Health chiefs in Brighton and Hove have been told to find savings totalling £8 million in the current financial year.
They aim to look at how much is spent on medicines, contracts and corporate costs as well as “improving continuing healthcare reviews”.
The £8 million savings must be found even though an extra £22.3 million has been allocated to the Brighton and Hove Clinical Commissioning Group (CCG) for 2019-20.
The extra cash equates to more than 5 per cent of the CCG’s annual budget of £425 million.
The CCG is responsible for planning and buying health and wellbeing services for people living in Brighton and Hove.
Almost half the annual budget is spent on acute services, mainly services provided in hospitals in Brighton or elsewhere in Sussex.
And almost a quarter of the budget is spent on a combination of mental health services and family doctors.
The figures were spelt out at the CCG’s annual general meeting (AGM) at Hove Town Hall on Wednesday (17 July).
CCG chief executive Adam Doyle said that the NHS in Brighton and Hove – and nationally – faced significant challenges and financial pressure.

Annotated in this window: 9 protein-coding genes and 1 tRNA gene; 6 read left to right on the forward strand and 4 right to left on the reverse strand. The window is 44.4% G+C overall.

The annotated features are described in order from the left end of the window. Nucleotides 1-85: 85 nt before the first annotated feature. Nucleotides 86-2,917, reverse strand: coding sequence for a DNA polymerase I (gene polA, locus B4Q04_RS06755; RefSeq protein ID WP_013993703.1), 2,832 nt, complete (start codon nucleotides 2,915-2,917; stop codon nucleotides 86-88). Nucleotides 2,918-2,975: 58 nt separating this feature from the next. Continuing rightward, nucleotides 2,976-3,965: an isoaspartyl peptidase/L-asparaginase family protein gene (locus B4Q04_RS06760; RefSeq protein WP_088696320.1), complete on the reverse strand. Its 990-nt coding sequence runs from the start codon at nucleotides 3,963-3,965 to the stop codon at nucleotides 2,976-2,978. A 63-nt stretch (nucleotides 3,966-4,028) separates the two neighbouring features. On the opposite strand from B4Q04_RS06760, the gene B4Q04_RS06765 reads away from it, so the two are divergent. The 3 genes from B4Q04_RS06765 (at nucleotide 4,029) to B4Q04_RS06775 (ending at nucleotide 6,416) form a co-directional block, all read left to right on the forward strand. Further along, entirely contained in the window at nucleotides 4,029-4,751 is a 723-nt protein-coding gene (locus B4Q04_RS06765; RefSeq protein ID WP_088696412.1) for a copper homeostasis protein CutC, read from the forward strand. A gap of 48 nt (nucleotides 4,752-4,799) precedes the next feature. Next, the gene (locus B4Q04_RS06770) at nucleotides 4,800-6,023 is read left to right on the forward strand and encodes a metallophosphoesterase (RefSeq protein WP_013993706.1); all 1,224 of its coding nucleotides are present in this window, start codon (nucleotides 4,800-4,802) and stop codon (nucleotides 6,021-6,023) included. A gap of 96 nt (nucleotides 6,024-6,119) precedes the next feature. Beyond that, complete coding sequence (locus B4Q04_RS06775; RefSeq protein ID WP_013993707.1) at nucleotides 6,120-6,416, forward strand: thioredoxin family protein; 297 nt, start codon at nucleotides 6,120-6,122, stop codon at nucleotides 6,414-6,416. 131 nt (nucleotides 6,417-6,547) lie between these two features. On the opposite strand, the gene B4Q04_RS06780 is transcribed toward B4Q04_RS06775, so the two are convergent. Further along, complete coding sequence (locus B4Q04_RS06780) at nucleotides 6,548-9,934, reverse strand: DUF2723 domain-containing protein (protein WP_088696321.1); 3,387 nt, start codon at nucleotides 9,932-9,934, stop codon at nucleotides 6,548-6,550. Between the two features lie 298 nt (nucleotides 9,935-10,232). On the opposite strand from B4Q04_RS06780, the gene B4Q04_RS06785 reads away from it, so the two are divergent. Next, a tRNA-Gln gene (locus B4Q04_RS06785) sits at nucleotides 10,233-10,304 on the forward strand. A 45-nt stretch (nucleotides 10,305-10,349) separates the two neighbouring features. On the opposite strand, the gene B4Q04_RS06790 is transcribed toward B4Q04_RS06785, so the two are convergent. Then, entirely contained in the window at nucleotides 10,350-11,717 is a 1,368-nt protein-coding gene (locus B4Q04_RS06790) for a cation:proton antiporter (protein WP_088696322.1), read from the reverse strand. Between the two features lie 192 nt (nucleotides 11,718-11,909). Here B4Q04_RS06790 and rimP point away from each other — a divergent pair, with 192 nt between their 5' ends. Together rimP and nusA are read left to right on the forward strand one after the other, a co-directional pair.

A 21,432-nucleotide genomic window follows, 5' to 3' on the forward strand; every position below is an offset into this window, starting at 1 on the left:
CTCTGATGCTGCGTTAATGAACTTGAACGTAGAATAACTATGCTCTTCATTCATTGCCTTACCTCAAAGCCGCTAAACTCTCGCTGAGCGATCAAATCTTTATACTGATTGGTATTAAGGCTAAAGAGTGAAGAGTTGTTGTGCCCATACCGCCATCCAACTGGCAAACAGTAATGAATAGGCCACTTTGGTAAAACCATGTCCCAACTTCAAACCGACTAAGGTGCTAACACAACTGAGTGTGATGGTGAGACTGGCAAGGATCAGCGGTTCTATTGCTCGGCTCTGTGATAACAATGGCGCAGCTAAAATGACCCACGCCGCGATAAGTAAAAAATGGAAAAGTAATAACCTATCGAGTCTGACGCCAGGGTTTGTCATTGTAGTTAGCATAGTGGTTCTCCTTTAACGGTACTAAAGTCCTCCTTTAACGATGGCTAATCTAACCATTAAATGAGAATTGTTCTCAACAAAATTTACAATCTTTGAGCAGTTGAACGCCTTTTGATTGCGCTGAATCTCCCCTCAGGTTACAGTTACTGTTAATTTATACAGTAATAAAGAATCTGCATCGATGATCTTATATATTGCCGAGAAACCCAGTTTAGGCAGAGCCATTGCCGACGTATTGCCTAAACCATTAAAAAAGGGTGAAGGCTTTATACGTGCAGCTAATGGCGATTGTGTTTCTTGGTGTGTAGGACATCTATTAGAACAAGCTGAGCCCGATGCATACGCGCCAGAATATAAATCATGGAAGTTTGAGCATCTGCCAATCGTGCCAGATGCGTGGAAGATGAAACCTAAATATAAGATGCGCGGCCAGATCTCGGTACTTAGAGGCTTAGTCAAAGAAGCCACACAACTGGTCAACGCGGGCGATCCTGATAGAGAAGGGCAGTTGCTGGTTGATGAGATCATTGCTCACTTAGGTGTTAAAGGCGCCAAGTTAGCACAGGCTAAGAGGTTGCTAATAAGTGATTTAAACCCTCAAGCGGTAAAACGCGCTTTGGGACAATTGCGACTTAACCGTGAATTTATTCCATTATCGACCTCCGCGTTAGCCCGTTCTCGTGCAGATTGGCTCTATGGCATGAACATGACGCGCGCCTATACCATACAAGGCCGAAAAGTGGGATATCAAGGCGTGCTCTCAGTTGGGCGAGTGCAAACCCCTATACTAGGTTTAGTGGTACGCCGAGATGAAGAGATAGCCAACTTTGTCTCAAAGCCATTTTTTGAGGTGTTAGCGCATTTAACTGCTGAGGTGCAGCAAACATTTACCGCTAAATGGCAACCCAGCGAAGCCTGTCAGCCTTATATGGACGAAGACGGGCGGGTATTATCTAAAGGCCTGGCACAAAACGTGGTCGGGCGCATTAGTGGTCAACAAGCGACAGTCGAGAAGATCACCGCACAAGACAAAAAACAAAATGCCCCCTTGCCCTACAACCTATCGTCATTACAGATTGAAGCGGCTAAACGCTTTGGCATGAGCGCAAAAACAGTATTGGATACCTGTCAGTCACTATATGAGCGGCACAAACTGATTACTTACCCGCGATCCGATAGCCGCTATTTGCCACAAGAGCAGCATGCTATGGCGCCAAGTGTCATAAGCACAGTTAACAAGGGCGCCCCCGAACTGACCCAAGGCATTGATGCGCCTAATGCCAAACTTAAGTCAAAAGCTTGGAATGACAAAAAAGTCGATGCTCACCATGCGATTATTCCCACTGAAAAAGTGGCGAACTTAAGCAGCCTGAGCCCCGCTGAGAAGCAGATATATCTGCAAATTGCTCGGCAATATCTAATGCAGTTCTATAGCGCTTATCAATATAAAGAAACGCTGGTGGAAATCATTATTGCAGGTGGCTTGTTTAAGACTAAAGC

Mr Doyle said: “Money is key. We have to hit our financial control targets. We have to live within our means.
“At a national level, funding is not keeping up with the demand on health services (although) the NHS is more protected than others areas of public services.
“We need to work more efficiently and spend money appropriately but we cannot spend money the CCG does not have.”
In the past financial year – to the end of March – the CCG recorded a £2.6 million surplus after making £14 million in savings.
This was achieved by cutting waste and working with neighbouring CCGs to improve efficiency.
Mr Doyle told the AGM that some of the challenges facing the CCG result from having a relatively young population in Brighton and Hove – much younger than the average for the rest of England – and a large number of visitors.
He said that the CCG had to be prepared for the “right care and health responses” for visitors, particularly at weekends.
Brighton and Hove also has to deal with a large proportion of the population who are old and living along, he said, as well as areas of deprivation where people have complex health issues.
There are increasing demands on the NHS locally, he said, as well as at a national level.
With about £192 million spent on hospital care last year, Mr Doyle said that the CCG had looked at why people go to A&E.
In response it had introduced a 24-hour mental health medical liaison service based at A&E to help people in distress.
He added that more doctors’ appointments were being made available especially at evenings and weeknds.
The CCG’s clinical chair Dr David Supple said: “We are making progress.
“There are successes, which are important, but we must not underplay the challenges ahead that we’re going to build on.”
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